A Land Rover safari with Dabalaba made its way from the Irbene telescope deep into the forests and wetlands, cranberries and blueberries growing wild among trees that are home to countless deer and lynx. We arrived at the Dabalaba forest café to sample – somewhat appropriately – venison pizza for lunch, before visiting the dramatic scenery of Cape Kolka, where the Estonian islands of Vilsandi were clearly visible on the white-capped horizon. It was a far cry from the chilled-out vibe of Pavilosta, but completely mesmerising in its own way. 

That same strip of water visible from Cape Kolka looked darker and more menacing without the sun on a guided sailing trip from Roja the next day. Cobwebs were well and truly blown away as Janis and Liene expertly handled the boat in what I was laughingly assured was far from choppy water. 

Heading inland, I was in search of a bog (not that sort). A two-hour guided walk – or, more accurately, squelch – in the Kemeri National Park, with its 382km2 of ancient raised bog, involved strapping on bogshoes (not dissimilar to snowshoes) to my feet and navigating ground that was so waterlogged I’d have been up to my armpits in minutes without them. Pools of water the colour of builder’s tea bubbled mysteriously with trapped methane as we passed, looking out for orchids and insect-trapping sundew. 

Back at Valguma Pasaule, the barefoot path, which aims to activate the body’s chakra points via the feet, leads me over different surfaces, such as the aforementioned pinecones, pebbles, logs, mud and even cold, clear water. After a couple of hours of non-stop sensation, my feet have never felt so invigorated. I return to the austere modern building for one final lunch before waving a sad goodbye to Latvia’s wild, wild west. 

Travel essentials

Getting there

Ryanair, Wizz Air, Air Baltic and British Airways fly direct from London to Riga from £43 return.

Staying there

Valguma Pasaule has rooms from €65 (£56), B&B.

Veju Paradize has rooms from £51, room only.

More information

Latvia.travel.en; Kurzeme.lv; Experiencebaltics.com 


Source link
Read also:
Forbes › 3 days ago
Analyst Will Townsend provides his takeaway from the recent 5G Techritory conference in Riga, Latvia.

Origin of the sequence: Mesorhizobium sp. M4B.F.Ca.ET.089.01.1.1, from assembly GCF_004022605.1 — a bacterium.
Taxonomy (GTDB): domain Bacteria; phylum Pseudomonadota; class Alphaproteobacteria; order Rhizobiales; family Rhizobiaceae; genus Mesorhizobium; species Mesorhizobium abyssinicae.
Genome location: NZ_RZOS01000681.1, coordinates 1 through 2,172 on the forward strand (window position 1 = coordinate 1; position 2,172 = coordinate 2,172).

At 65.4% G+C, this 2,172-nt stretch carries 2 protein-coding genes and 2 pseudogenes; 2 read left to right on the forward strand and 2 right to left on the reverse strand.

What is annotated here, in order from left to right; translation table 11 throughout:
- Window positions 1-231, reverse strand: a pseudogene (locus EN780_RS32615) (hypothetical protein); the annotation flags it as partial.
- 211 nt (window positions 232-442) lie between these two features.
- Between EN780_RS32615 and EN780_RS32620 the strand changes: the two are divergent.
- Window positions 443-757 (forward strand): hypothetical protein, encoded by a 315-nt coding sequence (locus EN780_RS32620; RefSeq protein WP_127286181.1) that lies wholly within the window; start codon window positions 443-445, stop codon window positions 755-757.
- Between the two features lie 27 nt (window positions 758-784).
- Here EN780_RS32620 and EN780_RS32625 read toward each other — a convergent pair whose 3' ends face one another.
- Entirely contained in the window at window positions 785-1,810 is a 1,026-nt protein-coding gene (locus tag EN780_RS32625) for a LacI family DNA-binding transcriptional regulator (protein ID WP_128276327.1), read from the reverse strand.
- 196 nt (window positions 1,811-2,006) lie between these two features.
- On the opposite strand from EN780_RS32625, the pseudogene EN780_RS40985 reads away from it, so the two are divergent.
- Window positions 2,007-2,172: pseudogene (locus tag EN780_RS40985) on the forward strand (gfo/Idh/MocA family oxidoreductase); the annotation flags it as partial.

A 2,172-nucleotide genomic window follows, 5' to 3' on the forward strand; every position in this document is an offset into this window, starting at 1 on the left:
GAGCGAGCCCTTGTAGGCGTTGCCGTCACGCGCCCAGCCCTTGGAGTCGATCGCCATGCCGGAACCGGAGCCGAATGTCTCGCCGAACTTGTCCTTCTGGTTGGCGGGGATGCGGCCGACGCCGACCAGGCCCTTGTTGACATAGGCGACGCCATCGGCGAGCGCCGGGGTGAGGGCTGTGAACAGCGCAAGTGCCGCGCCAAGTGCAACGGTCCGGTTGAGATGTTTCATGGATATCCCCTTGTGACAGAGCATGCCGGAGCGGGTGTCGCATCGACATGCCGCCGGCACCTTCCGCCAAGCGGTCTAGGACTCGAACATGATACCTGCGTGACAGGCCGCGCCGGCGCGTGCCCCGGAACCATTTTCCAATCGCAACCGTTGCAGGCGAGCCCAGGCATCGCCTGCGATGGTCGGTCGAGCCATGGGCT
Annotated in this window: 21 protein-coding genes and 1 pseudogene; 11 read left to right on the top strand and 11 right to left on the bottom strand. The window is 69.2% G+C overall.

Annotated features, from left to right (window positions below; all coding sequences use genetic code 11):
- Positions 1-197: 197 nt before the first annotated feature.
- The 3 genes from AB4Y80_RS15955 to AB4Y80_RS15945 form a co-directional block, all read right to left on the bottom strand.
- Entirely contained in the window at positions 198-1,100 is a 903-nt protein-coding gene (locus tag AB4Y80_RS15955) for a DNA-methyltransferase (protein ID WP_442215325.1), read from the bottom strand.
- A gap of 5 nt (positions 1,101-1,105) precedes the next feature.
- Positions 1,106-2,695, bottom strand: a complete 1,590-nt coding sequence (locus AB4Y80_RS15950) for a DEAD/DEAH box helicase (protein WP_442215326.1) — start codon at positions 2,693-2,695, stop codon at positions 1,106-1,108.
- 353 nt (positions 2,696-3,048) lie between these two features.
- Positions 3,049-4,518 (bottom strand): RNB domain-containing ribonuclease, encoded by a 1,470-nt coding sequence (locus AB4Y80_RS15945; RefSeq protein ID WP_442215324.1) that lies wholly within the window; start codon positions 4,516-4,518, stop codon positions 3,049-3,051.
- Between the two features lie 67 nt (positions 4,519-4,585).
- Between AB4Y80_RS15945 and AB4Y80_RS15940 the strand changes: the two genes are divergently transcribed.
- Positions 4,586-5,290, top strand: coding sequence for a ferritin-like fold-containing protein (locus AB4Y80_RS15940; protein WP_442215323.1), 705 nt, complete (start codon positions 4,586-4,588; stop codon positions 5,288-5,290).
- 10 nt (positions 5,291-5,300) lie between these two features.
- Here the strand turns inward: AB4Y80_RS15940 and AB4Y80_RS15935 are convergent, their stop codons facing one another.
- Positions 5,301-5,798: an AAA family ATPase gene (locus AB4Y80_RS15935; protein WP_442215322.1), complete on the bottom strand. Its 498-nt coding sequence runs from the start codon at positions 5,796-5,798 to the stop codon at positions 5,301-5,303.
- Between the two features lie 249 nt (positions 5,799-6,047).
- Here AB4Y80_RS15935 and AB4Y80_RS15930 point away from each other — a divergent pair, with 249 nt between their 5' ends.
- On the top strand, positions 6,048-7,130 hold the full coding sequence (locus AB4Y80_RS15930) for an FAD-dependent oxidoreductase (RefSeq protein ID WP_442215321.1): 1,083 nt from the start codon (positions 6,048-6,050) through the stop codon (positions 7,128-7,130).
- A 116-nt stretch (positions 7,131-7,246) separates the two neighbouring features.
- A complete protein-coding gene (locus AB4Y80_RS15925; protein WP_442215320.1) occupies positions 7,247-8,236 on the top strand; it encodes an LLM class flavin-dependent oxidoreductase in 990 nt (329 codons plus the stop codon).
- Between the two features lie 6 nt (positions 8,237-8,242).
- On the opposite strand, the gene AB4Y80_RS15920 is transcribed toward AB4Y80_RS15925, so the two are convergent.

One America News Network › Finance › 1 month ago
By Gederts Gelzis JURMALA, Latvia (Reuters) - Latvia's central bank chief, who led the former Soviet republic into the euro, appeared in court on Monday accused of bribery in the first corruption
Mirror Online › Traveling › 1 month ago
Cheap Riga city breaks are up for grabs from £59pp on Icelolly which include a 4* hotel stay, return flights and breakfast
Daily Mail Online › 1 month ago
A girl decides to brighten up her day by jumping in a puddle on a cobbled street in Riga, Latvia. She takes a run up to the puddle but lands flat on her backside as onlookers cycle past her.
One America News Network › 1 month ago
LONDON (Reuters) - European Union leaders are willing to delay Brexit past next week's Oct. 31 deadline, but have not agreed on how long the extension should be, Latvia's foreign minister, Edgars
The New York Times › 1 month ago
European Union leaders are willing to delay Brexit past next week's Oct. 31 deadline, but have not agreed on how long the extension should be, Latvia's foreign minister, Edgars Rinkevics, said on Saturday.
Sputnik International › 1 month ago
MOSCOW (Sputnik) - The Russian military will perform an observation flight over Latvia from 28 October to 1 November, the head of Russian Defence Ministry's National Nuclear Risk Reduction Centre, Sergei Ryzhkov, said.
The Sun › Sports › 1 month ago
SUPERSTAR Cristiano Ronaldo has generously sent boots to the entire Portuguese women’s Under-17 side – urging them to go and achieve their dreams. The 34-year-old rewarded the team after they defeated Latvia 4-0 to qualify for the elite round of...
Reuters › Finance › 1 month ago
Latvia's central bank chief, who led the former Soviet republic into the euro, appeared in court on Monday accused of bribery in the first corruption trial of a European Central Bank governor.
One America News Network › 1 month ago
By Sabine Siebold and Robin Emmott RIGA/BRUSSELS (Reuters) - Germany is willing to contribute more to NATO's running costs as long as other allies also step up to help reduce the United States' share
Sign In

Sign in to follow sources and tags you love, and get personalized stories.

Continue with Google
OR